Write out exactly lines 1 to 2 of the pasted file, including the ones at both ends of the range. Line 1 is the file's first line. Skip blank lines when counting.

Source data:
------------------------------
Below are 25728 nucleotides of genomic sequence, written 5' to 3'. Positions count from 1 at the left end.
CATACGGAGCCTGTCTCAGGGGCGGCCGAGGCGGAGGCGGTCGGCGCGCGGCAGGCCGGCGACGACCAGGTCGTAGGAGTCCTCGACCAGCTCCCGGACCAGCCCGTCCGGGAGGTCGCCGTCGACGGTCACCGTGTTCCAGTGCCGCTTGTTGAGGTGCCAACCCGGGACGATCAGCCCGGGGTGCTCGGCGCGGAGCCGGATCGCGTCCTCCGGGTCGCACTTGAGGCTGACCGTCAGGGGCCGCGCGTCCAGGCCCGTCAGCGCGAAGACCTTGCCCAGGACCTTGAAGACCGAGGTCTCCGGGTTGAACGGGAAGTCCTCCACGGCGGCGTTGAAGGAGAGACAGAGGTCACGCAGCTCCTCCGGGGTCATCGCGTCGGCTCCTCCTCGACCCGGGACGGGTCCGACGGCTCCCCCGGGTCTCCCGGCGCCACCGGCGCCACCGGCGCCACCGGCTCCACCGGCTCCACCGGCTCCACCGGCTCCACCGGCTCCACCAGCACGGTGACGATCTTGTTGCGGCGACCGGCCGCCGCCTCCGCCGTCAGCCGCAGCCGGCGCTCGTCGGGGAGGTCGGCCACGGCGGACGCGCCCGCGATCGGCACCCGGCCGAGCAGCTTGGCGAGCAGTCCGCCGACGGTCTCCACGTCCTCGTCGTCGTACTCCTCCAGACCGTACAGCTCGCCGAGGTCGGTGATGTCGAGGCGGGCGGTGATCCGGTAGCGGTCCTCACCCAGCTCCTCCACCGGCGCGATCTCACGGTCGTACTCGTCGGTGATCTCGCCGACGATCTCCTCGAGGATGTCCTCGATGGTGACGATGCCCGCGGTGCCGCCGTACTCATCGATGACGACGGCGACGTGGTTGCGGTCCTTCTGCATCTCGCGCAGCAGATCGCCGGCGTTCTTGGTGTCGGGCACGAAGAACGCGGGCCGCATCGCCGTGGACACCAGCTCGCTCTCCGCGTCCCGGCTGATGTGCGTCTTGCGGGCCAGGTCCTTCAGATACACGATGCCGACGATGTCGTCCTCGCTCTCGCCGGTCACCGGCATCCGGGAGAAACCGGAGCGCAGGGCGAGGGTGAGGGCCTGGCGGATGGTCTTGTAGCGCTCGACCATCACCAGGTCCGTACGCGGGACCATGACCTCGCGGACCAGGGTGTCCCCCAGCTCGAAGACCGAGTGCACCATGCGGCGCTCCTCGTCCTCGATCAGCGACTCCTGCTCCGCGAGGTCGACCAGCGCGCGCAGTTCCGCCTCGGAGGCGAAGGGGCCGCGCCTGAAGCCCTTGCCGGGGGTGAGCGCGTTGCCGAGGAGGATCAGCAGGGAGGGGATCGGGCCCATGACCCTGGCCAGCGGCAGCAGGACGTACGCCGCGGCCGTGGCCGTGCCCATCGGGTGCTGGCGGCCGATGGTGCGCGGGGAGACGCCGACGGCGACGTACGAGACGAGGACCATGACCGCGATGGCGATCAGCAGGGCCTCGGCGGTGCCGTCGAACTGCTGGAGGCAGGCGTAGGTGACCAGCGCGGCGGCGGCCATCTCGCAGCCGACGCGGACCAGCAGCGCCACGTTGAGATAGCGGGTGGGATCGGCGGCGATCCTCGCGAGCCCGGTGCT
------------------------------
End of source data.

Below are 25728 nucleotides of genomic sequence, written 5' to 3'. Positions count from 1 at the left end.
CATACGGAGCCTGTCTCAGGGGCGGCCGAGGCGGAGGCGGTCGGCGCGCGGCAGGCCGGCGACGACCAGGTCGTAGGAGTCCTCGACCAGCTCCCGGACCAGCCCGTCCGGGAGGTCGCCGTCGACGGTCACCGTGTTCCAGTGCCGCTTGTTGAGGTGCCAACCCGGGACGATCAGCCCGGGGTGCTCGGCGCGGAGCCGGATCGCGTCCTCCGGGTCGCACTTGAGGCTGACCGTCAGGGGCCGCGCGTCCAGGCCCGTCAGCGCGAAGACCTTGCCCAGGACCTTGAAGACCGAGGTCTCCGGGTTGAACGGGAAGTCCTCCACGGCGGCGTTGAAGGAGAGACAGAGGTCACGCAGCTCCTCCGGGGTCATCGCGTCGGCTCCTCCTCGACCCGGGACGGGTCCGACGGCTCCCCCGGGTCTCCCGGCGCCACCGGCGCCACCGGCGCCACCGGCTCCACCGGCTCCACCGGCTCCACCGGCTCCACCGGCTCCACCAGCACGGTGACGATCTTGTTGCGGCGACCGGCCGCCGCCTCCGCCGTCAGCCGCAGCCGGCGCTCGTCGGGGAGGTCGGCCACGGCGGACGCGCCCGCGATCGGCACCCGGCCGAGCAGCTTGGCGAGCAGTCCGCCGACGGTCTCCACGTCCTCGTCGTCGTACTCCTCCAGACCGTACAGCTCGCCGAGGTCGGTGATGTCGAGGCGGGCGGTGATCCGGTAGCGGTCCTCACCCAGCTCCTCCACCGGCGCGATCTCACGGTCGTACTCGTCGGTGATCTCGCCGACGATCTCCTCGAGGATGTCCTCGATGGTGACGATGCCCGCGGTGCCGCCGTACTCATCGATGACGACGGCGACGTGGTTGCGGTCCTTCTGCATCTCGCGCAGCAGATCGCCGGCGTTCTTGGTGTCGGGCACGAAGAACGCGGGCCGCATCGCCGTGGACACCAGCTCGCTCTCCGCGTCCCGGCTGATGTGCGTCTTGCGGGCCAGGTCCTTCAGATACACGATGCCGACGATGTCGTCCTCGCTCTCGCCGGTCACCGGCATCCGGGAGAAACCGGAGCGCAGGGCGAGGGTGAGGGCCTGGCGGATGGTCTTGTAGCGCTCGACCATCACCAGGTCCGTACGCGGGACCATGACCTCGCGGACCAGGGTGTCCCCCAGCTCGAAGACCGAGTGCACCATGCGGCGCTCCTCGTCCTCGATCAGCGACTCCTGCTCCGCGAGGTCGACCAGCGCGCGCAGTTCCGCCTCGGAGGCGAAGGGGCCGCGCCTGAAGCCCTTGCCGGGGGTGAGCGCGTTGCCGAGGAGGATCAGCAGGGAGGGGATCGGGCCCATGACCCTGGCCAGCGGCAGCAGGACGTACGCCGCGGCCGTGGCCGTGCCCATCGGGTGCTGGCGGCCGATGGTGCGCGGGGAGACGCCGACGGCGACGTACGAGACGAGGACCATGACCGCGATGGCGATCAGCAGGGCCTCGGCGGTGCCGTCGAACTGCTGGAGGCAGGCGTAGGTGACCAGCGCGGCGGCGGCCATCTCGCAGCCGACGCGGACCAGCAGCGCCACGTTGAGATAGCGGGTGGGATCGGCGGCGATCCTCGCGAGCCCGGTGCT